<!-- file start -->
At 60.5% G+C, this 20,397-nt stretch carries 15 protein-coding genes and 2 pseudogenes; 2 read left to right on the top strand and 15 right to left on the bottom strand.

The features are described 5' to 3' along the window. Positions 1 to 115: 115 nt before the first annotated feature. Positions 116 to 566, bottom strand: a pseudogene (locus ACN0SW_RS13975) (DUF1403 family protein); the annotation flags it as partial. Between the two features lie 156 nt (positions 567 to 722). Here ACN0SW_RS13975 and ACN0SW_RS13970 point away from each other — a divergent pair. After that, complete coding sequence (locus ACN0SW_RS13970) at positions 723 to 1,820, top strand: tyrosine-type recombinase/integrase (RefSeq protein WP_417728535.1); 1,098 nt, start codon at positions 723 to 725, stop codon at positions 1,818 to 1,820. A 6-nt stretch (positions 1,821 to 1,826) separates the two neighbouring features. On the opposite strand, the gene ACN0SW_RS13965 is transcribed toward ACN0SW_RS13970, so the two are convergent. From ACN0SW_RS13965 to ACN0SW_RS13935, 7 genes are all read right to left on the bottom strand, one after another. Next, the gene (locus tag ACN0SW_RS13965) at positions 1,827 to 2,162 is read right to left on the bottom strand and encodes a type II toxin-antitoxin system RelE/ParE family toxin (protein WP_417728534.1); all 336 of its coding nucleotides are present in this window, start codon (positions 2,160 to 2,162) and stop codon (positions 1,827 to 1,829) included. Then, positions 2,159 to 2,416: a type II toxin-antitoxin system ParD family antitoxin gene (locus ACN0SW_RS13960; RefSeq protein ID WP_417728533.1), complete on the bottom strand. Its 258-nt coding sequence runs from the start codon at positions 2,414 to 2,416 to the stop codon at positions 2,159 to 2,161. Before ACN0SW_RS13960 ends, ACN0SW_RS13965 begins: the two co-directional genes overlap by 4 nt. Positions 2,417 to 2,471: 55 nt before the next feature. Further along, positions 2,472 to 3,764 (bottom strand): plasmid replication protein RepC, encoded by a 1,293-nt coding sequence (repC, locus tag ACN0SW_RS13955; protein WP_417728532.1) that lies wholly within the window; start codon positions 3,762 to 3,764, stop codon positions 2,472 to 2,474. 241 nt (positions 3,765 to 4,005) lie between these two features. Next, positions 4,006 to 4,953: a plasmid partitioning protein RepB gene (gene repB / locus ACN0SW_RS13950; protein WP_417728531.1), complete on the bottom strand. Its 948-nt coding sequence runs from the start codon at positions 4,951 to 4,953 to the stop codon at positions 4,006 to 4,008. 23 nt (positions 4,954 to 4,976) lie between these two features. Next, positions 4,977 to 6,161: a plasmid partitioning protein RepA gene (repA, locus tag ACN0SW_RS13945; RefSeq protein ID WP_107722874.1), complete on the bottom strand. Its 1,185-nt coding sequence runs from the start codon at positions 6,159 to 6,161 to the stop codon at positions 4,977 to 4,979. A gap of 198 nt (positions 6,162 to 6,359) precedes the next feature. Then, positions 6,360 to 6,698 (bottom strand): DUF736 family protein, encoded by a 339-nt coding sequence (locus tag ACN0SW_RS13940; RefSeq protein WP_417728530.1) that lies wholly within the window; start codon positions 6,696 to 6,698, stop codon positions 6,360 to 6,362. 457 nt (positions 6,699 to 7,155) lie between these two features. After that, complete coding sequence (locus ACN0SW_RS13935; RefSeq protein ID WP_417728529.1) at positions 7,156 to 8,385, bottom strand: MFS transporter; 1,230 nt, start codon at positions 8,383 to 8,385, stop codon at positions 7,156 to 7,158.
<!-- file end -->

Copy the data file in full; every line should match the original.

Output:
At 60.5% G+C, this 20,397-nt stretch carries 15 protein-coding genes and 2 pseudogenes; 2 read left to right on the top strand and 15 right to left on the bottom strand.

The features are described 5' to 3' along the window. Positions 1 to 115: 115 nt before the first annotated feature. Positions 116 to 566, bottom strand: a pseudogene (locus ACN0SW_RS13975) (DUF1403 family protein); the annotation flags it as partial. Between the two features lie 156 nt (positions 567 to 722). Here ACN0SW_RS13975 and ACN0SW_RS13970 point away from each other — a divergent pair. After that, complete coding sequence (locus ACN0SW_RS13970) at positions 723 to 1,820, top strand: tyrosine-type recombinase/integrase (RefSeq protein WP_417728535.1); 1,098 nt, start codon at positions 723 to 725, stop codon at positions 1,818 to 1,820. A 6-nt stretch (positions 1,821 to 1,826) separates the two neighbouring features. On the opposite strand, the gene ACN0SW_RS13965 is transcribed toward ACN0SW_RS13970, so the two are convergent. From ACN0SW_RS13965 to ACN0SW_RS13935, 7 genes are all read right to left on the bottom strand, one after another. Next, the gene (locus tag ACN0SW_RS13965) at positions 1,827 to 2,162 is read right to left on the bottom strand and encodes a type II toxin-antitoxin system RelE/ParE family toxin (protein WP_417728534.1); all 336 of its coding nucleotides are present in this window, start codon (positions 2,160 to 2,162) and stop codon (positions 1,827 to 1,829) included. Then, positions 2,159 to 2,416: a type II toxin-antitoxin system ParD family antitoxin gene (locus ACN0SW_RS13960; RefSeq protein ID WP_417728533.1), complete on the bottom strand. Its 258-nt coding sequence runs from the start codon at positions 2,414 to 2,416 to the stop codon at positions 2,159 to 2,161. Before ACN0SW_RS13960 ends, ACN0SW_RS13965 begins: the two co-directional genes overlap by 4 nt. Positions 2,417 to 2,471: 55 nt before the next feature. Further along, positions 2,472 to 3,764 (bottom strand): plasmid replication protein RepC, encoded by a 1,293-nt coding sequence (repC, locus tag ACN0SW_RS13955; protein WP_417728532.1) that lies wholly within the window; start codon positions 3,762 to 3,764, stop codon positions 2,472 to 2,474. 241 nt (positions 3,765 to 4,005) lie between these two features. Next, positions 4,006 to 4,953: a plasmid partitioning protein RepB gene (gene repB / locus ACN0SW_RS13950; protein WP_417728531.1), complete on the bottom strand. Its 948-nt coding sequence runs from the start codon at positions 4,951 to 4,953 to the stop codon at positions 4,006 to 4,008. 23 nt (positions 4,954 to 4,976) lie between these two features. Next, positions 4,977 to 6,161: a plasmid partitioning protein RepA gene (repA, locus tag ACN0SW_RS13945; RefSeq protein ID WP_107722874.1), complete on the bottom strand. Its 1,185-nt coding sequence runs from the start codon at positions 6,159 to 6,161 to the stop codon at positions 4,977 to 4,979. A gap of 198 nt (positions 6,162 to 6,359) precedes the next feature. Then, positions 6,360 to 6,698 (bottom strand): DUF736 family protein, encoded by a 339-nt coding sequence (locus tag ACN0SW_RS13940; RefSeq protein WP_417728530.1) that lies wholly within the window; start codon positions 6,696 to 6,698, stop codon positions 6,360 to 6,362. 457 nt (positions 6,699 to 7,155) lie between these two features. After that, complete coding sequence (locus ACN0SW_RS13935; RefSeq protein ID WP_417728529.1) at positions 7,156 to 8,385, bottom strand: MFS transporter; 1,230 nt, start codon at positions 8,383 to 8,385, stop codon at positions 7,156 to 7,158.